They row, row, row their boats

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Elana Renbaum

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They row, row, row their boats

Nine girls on the varsity girls team race down the river at a regatta. Succeeding in regattas during competition seasons is critical for sending a boat to Nationals.

Nine girls on the varsity girls team race down the river at a regatta. Succeeding in regattas during competition seasons is critical for sending a boat to Nationals.

Photo courtesy of Eric Voit

Nine girls on the varsity girls team race down the river at a regatta. Succeeding in regattas during competition seasons is critical for sending a boat to Nationals.

Photo courtesy of Eric Voit

Photo courtesy of Eric Voit

Nine girls on the varsity girls team race down the river at a regatta. Succeeding in regattas during competition seasons is critical for sending a boat to Nationals.

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The WJ crew team is one of the largest sports at Walter Johnson, despite lack of recognition and classification as a community rather than varsity sanctioned sport. With a varsity class of almost 100 rowers, the expectations are set high for the competitive season in the fall and spring. The varsity team is comprised of returning rowers, while newcomers are placed onto the novice team.

Over the years, the popularity of crew has grown, going from a novice girls class of five rowers in 2016 to nearly thirty last fall.

Students board buses that shuttle them to the Bladensburg Waterfront Park boathouse on the Anacostia River, which is used by various other teams and rowing associations. During this bus ride, it is easy to find rowers doing their homework while they can before a long afternoon of practice.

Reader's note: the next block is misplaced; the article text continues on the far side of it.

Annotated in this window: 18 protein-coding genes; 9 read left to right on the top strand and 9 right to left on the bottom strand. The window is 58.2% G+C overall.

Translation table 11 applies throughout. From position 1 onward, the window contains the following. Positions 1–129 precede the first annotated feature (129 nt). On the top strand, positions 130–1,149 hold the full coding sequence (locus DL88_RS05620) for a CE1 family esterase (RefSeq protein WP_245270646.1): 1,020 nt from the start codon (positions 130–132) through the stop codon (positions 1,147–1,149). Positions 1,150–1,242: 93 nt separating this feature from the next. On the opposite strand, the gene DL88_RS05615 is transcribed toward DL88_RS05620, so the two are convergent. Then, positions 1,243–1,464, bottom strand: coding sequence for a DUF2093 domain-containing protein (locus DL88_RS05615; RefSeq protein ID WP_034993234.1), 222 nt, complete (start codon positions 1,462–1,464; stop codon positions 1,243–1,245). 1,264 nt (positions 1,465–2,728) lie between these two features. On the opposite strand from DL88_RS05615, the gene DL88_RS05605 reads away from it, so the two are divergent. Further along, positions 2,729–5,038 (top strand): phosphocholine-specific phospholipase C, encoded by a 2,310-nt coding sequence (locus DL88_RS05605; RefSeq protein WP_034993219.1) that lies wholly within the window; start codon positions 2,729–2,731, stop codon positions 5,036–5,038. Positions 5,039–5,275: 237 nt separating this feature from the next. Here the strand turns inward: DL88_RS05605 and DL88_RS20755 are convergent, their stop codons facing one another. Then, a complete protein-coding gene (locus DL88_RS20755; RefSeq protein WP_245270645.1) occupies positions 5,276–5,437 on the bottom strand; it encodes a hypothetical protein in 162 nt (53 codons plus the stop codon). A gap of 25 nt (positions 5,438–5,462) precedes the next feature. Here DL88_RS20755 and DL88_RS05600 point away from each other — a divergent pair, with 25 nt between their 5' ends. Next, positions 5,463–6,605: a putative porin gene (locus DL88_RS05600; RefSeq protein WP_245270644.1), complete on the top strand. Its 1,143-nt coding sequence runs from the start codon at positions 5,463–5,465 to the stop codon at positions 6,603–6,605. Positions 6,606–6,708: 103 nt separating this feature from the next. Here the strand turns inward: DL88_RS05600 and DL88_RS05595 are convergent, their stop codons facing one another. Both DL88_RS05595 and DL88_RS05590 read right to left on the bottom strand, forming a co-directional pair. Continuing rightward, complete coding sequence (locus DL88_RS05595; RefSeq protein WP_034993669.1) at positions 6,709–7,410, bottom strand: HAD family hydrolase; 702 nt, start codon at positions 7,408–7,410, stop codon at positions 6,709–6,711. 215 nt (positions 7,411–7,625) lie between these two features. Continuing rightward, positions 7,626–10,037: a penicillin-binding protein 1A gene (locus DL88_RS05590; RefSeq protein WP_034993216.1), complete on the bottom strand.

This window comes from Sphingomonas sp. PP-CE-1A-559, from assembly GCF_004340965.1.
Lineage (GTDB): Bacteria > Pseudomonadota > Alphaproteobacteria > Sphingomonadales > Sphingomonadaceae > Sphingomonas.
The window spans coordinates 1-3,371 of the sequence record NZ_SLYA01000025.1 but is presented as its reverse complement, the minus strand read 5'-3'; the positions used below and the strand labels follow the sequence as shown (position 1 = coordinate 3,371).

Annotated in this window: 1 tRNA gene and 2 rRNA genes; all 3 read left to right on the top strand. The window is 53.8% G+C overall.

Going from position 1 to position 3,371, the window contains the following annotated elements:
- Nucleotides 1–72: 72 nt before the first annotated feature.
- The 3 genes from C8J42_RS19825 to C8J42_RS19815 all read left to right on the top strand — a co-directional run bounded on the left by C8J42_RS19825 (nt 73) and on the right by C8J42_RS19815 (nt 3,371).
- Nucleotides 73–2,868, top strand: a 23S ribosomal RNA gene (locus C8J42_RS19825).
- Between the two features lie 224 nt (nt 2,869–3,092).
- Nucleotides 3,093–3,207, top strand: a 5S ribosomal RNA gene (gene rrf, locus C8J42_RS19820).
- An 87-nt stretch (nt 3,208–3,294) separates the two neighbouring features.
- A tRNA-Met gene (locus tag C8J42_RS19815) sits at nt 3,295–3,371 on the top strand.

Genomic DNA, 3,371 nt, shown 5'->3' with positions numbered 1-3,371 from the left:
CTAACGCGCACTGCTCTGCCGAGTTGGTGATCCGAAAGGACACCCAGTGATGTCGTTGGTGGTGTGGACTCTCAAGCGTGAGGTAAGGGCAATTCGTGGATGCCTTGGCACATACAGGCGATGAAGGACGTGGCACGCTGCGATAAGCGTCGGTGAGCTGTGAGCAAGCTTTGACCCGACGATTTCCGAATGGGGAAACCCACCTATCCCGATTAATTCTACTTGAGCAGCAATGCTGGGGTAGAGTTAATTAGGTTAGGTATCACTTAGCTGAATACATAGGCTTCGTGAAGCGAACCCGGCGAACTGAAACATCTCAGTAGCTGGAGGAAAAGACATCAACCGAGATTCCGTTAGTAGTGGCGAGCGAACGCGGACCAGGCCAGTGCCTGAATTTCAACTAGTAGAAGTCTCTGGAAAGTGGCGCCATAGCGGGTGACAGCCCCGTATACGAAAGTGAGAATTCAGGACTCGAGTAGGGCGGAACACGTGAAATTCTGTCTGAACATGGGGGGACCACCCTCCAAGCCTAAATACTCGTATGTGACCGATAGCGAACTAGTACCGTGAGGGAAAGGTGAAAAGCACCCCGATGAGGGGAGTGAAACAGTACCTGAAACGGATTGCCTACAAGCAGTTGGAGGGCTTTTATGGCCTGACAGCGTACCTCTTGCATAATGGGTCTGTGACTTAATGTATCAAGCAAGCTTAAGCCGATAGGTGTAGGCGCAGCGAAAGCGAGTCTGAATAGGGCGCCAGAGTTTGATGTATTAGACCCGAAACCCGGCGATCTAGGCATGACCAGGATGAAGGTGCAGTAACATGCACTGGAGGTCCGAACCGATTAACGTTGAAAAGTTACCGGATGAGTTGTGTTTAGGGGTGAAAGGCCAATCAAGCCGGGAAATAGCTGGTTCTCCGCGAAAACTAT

“I do a lot of homework on the bus, as much as I can,” junior Natalie Smith said.

Something that plagues students is the lack of free time. The team practices six days a week, including Saturday morning practices during the fall and spring seasons, and gets back to the school from the water around 7 p.m. every week day. During competition season, students must travel to regattas on their own, and go as far as Philadelphia for the Stotesbury Cup Regatta in the spring.

“I have to keep a tight schedule and keep myself on track. When I get home, I have to take a 20 minute power nap to stay awake to do my homework,” junior Hannah Gardner said.

Just like ice hockey, crew is not a county sponsored sport so all the money needed for the team comes from the booster club and families of the rowers. Students who aren’t on the team wouldn’t realize that crew isn’t supported by MCPS, save for the fact that they aren’t included in any pep rallies. While all other WJ teams are putting in the effort to play their sport as best as they can and get support from the student body, the crew team is left sitting on the sidelines.

The crew team’s success is often overshadowed by other teams in the school like football, basketball and soccer. Something that isn’t projected through the school is their continued success. In the past seven years, the WJ crew team has sent at least one boat to the national finals and excelled in their races.

“If we maximize our ability to focus on the process, which is the daily practice and being the best we can be everyday, that’s how we will send a boat to Nationals,” girls’ varsity coach Chris Graves said.

While rowers and coxswains admit that it is difficult to row while maintaining their grades and social lives, they wouldn’t change it for anything because of one thing: the crew family.

“[The crew family is] so close. They will always have your back. I do not feel unsupported, ever. If I was going through a hard time, I feel like I would have multiple people ready to support me and help me,” Smith said.

Something that stands out about the students and bonds the crew family together is the strong will and common personality traits among the rowers.

“We have a lot of high character kids on the team and I think the sport attracts that type of person,” Graves said.

Participants feel positively about the experience and encourage new members.

“Do it! It’s so much fun! You have your bad days, like every sport, but the good days make it so worth it,” Smith said.

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